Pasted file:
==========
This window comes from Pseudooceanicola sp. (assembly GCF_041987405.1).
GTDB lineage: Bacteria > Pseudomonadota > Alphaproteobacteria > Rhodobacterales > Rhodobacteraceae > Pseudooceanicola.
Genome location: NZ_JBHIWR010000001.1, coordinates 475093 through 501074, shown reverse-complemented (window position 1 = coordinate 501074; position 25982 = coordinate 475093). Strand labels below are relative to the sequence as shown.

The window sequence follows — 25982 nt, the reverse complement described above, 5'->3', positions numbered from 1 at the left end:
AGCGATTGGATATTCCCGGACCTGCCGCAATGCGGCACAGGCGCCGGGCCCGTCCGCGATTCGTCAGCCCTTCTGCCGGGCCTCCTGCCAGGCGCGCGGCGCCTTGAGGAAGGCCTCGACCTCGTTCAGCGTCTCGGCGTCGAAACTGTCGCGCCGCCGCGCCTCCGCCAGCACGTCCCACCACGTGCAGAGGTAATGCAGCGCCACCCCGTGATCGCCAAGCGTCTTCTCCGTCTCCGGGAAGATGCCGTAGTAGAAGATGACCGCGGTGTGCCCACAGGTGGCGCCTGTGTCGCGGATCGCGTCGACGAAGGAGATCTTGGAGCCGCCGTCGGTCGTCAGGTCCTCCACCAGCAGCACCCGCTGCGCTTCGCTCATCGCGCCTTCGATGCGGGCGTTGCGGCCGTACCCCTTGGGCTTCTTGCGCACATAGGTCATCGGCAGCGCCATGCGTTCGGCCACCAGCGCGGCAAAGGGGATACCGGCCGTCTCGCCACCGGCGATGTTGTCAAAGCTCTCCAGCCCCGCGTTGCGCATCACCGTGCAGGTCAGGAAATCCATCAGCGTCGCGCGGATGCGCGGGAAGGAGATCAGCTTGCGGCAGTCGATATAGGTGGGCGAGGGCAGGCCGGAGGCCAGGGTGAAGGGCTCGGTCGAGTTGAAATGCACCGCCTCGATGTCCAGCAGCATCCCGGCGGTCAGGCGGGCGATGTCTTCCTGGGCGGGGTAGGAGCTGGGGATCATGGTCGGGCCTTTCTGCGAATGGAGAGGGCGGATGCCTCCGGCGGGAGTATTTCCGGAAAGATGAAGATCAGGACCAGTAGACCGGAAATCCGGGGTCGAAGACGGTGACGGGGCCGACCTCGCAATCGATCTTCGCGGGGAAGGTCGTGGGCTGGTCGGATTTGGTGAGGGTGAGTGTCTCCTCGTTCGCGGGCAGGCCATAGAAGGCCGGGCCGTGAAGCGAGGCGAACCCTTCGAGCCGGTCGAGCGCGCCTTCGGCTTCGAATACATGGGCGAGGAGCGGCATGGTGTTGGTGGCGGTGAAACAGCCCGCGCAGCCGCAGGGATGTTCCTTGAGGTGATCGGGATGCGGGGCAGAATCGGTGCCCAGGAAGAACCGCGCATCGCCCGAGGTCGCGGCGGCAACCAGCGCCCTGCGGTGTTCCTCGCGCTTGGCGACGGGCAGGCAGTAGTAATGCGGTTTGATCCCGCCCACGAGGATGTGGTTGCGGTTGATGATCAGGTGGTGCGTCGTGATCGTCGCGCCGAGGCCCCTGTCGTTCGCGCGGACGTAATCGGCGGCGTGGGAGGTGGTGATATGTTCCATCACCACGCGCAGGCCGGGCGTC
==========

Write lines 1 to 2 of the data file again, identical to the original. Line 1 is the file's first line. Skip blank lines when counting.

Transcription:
This window comes from Pseudooceanicola sp. (assembly GCF_041987405.1).
GTDB lineage: Bacteria > Pseudomonadota > Alphaproteobacteria > Rhodobacterales > Rhodobacteraceae > Pseudooceanicola.